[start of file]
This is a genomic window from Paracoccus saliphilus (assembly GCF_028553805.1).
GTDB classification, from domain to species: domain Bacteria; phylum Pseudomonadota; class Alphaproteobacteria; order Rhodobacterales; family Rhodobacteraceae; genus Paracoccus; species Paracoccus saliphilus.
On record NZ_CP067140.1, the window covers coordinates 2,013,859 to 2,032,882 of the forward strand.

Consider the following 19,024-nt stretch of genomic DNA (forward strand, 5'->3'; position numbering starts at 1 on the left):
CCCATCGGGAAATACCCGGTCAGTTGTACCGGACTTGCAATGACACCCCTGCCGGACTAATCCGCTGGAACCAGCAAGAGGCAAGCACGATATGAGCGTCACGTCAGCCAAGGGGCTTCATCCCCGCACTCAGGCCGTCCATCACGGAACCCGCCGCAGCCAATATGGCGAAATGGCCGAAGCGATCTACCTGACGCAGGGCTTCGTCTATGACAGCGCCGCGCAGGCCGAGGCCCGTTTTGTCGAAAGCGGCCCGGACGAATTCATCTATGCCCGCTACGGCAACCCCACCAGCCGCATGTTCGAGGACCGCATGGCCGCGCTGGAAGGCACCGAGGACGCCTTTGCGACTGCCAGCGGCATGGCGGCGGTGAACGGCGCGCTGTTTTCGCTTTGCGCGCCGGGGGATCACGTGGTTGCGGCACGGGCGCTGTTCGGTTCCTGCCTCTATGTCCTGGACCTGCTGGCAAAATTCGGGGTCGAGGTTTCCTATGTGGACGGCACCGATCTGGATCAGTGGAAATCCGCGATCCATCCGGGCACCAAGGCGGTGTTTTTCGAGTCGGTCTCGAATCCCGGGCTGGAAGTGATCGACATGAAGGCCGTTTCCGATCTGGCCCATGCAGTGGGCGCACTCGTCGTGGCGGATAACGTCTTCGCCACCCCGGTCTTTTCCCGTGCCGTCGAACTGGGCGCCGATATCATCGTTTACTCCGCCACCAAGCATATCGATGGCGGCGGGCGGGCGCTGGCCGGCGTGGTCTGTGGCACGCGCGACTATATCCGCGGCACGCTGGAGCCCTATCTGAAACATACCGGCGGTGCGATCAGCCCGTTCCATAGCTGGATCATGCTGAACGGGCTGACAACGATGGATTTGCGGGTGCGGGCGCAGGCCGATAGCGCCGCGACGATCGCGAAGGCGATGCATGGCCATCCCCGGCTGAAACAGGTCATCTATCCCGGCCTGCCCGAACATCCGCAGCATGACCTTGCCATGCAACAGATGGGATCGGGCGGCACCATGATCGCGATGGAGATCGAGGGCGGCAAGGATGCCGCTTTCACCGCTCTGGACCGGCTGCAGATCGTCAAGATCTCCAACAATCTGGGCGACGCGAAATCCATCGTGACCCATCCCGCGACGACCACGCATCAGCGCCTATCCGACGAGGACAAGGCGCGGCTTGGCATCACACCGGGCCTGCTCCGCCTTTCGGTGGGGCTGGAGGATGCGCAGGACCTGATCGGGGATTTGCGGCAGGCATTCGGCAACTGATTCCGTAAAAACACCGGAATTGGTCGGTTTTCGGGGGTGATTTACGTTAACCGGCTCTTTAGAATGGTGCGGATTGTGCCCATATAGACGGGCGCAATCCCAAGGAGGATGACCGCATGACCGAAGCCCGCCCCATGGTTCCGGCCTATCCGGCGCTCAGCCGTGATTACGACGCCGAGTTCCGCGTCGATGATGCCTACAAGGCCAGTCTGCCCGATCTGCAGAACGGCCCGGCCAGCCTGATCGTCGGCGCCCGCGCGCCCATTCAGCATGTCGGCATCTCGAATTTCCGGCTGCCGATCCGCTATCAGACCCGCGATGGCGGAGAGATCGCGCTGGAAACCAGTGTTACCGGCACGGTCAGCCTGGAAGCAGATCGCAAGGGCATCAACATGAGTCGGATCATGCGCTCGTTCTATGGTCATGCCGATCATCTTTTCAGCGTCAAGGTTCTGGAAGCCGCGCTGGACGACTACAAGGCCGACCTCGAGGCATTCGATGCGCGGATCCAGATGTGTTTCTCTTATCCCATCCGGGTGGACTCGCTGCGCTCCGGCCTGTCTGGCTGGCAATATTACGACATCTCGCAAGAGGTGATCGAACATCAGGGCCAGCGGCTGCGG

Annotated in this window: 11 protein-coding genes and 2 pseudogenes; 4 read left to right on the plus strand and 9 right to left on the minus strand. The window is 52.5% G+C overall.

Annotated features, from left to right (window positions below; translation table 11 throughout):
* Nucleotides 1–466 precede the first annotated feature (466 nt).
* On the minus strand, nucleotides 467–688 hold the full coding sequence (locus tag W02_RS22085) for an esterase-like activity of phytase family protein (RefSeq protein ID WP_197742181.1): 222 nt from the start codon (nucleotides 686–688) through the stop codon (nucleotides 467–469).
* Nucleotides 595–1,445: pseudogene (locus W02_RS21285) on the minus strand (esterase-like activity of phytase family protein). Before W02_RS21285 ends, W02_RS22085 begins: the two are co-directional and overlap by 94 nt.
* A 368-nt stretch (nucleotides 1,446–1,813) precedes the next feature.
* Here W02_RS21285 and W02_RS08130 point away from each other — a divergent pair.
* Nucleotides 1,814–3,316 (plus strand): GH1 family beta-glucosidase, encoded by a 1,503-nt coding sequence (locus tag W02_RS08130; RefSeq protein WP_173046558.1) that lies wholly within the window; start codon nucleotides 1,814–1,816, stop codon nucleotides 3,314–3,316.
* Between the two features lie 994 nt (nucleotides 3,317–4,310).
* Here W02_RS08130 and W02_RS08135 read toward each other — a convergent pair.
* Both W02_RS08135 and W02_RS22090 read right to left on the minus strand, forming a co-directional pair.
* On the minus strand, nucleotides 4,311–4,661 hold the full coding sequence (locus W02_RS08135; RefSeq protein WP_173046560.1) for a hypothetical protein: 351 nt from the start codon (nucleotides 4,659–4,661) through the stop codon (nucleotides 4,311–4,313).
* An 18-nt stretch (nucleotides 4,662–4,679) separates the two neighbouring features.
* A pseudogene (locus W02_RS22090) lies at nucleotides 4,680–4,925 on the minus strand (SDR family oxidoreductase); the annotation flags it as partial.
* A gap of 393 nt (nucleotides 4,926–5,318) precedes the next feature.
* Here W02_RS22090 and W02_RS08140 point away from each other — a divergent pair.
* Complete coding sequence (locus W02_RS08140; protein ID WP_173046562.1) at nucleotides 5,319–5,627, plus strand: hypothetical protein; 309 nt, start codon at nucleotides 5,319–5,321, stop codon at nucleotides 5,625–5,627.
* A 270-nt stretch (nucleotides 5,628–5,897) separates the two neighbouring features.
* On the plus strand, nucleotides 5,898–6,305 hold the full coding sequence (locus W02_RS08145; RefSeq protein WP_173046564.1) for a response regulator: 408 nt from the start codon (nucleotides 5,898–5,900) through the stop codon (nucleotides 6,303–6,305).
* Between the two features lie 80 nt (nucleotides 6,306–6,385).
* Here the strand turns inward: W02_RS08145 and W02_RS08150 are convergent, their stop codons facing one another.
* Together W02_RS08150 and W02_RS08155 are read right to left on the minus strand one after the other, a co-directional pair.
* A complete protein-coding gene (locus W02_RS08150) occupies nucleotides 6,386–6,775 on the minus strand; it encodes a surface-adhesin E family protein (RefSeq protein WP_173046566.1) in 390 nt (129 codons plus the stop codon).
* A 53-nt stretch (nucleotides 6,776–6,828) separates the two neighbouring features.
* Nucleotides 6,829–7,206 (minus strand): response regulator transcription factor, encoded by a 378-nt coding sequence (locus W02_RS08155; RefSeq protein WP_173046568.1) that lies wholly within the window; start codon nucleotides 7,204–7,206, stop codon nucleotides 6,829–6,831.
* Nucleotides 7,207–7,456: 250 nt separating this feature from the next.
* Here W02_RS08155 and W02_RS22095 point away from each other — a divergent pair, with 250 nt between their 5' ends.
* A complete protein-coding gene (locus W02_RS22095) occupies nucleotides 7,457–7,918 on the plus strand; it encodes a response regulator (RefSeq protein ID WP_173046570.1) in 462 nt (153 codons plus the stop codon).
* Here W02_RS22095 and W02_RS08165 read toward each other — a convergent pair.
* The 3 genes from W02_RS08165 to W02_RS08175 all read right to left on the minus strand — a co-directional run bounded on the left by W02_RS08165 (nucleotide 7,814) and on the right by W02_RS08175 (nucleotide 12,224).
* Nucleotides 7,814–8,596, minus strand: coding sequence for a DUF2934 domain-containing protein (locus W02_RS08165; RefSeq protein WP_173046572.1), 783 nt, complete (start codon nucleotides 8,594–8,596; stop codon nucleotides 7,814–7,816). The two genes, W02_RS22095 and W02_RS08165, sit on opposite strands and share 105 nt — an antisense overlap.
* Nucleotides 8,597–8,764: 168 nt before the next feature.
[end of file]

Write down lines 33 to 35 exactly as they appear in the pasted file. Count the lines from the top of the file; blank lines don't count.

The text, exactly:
* A complete protein-coding gene (locus W02_RS22095) occupies nucleotides 7,457–7,918 on the plus strand; it encodes a response regulator (RefSeq protein ID WP_173046570.1) in 462 nt (153 codons plus the stop codon).
* Here W02_RS22095 and W02_RS08165 read toward each other — a convergent pair.
* The 3 genes from W02_RS08165 to W02_RS08175 all read right to left on the minus strand — a co-directional run bounded on the left by W02_RS08165 (nucleotide 7,814) and on the right by W02_RS08175 (nucleotide 12,224).